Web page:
LUXEMBOURG (Reuters) - European Union member states are ready to help resettle detainees freed from the U.S. detention center at Guantanamo Bay in Cuba, the EU said on Monday.
A joint statement by Brussels and Washington said the EU backed the decision by the United States to close the detention center and set out a framework for cooperation under which member states would be able to receive released detainees.
It said Washington would share with EU member states information about detainees who had been cleared for release and would consider, on a case-by-case basis, contributing to the costs incurred by EU states in receiving former detainees.
“By supporting the U.S. determination to shut down Guantanamo, the EU hopes to contribute to changing U.S. policies and to help the United States turn the page,” the joint declaration said.
The Guantanamo Bay prison camp, opened under former U.S. President George W. Bush after the September 11, 2001 attacks on the United States, drew international criticism for holding prisoners indefinitely, many without charge.
U.S. President Barack Obama has ordered the closure of the prison, which now holds 229 detainees, by the end of January.
The 27-nation EU wants to help Obama meet his goal by taking in some detainees cleared for release, and EU officials say member states could accept about 60 former detainees.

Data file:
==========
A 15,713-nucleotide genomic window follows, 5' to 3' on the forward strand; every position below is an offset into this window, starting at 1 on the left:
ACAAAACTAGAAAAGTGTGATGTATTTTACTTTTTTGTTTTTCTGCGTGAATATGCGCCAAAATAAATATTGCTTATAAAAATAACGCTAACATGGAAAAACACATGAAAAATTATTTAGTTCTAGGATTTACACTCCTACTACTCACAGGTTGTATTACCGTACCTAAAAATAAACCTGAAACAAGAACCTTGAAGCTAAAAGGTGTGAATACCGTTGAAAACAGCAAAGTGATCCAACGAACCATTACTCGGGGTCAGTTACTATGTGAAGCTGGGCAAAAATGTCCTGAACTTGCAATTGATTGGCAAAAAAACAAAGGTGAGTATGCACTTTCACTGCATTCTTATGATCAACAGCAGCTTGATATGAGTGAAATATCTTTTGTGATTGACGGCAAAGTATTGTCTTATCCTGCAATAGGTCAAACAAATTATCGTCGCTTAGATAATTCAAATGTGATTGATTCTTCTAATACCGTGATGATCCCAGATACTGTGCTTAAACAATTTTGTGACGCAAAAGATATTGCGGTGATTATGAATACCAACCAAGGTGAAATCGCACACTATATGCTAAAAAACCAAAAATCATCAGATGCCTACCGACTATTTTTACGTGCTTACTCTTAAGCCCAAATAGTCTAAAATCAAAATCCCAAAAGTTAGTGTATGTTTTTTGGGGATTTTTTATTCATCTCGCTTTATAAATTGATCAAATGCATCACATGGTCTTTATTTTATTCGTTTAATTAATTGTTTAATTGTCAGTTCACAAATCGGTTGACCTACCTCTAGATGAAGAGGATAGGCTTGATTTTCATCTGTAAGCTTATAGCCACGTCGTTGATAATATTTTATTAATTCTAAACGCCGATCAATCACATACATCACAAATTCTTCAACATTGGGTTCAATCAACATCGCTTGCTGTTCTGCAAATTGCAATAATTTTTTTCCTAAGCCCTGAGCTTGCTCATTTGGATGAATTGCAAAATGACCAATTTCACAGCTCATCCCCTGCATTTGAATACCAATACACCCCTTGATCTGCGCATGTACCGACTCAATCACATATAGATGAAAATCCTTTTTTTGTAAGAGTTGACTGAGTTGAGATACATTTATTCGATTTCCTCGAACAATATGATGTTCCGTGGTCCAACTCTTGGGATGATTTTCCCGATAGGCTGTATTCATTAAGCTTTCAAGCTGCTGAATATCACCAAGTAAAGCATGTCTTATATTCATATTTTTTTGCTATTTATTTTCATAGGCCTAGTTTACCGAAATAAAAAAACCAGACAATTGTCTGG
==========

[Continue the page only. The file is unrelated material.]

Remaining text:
But the issue has proved controversial because Europe’s open borders mean a former inmate accepted by one state could travel freely through most of the region.
“It will now be for each country in the EU to decide whether to take detainees from Guantanamo or not, knowing that we have agreed on general principles,” Jonathan Faull, a senior European Commission official, told reporters in Brussels.
He said a member state’s decision to resettle a detainee or detainees could not be vetoed by another EU state.
“It is up to a member state, in its interest and the interest of other member states, to know and share information,” he said. “Other member states can make representations... but the competence to decide whether to admit people in their country is on the member state alone.”
EU ministers agreed this month to share information with each other before accepting anyone for resettlement.
Additional reporting by Bate Felix in Brussels; Editing by Richard Balmforth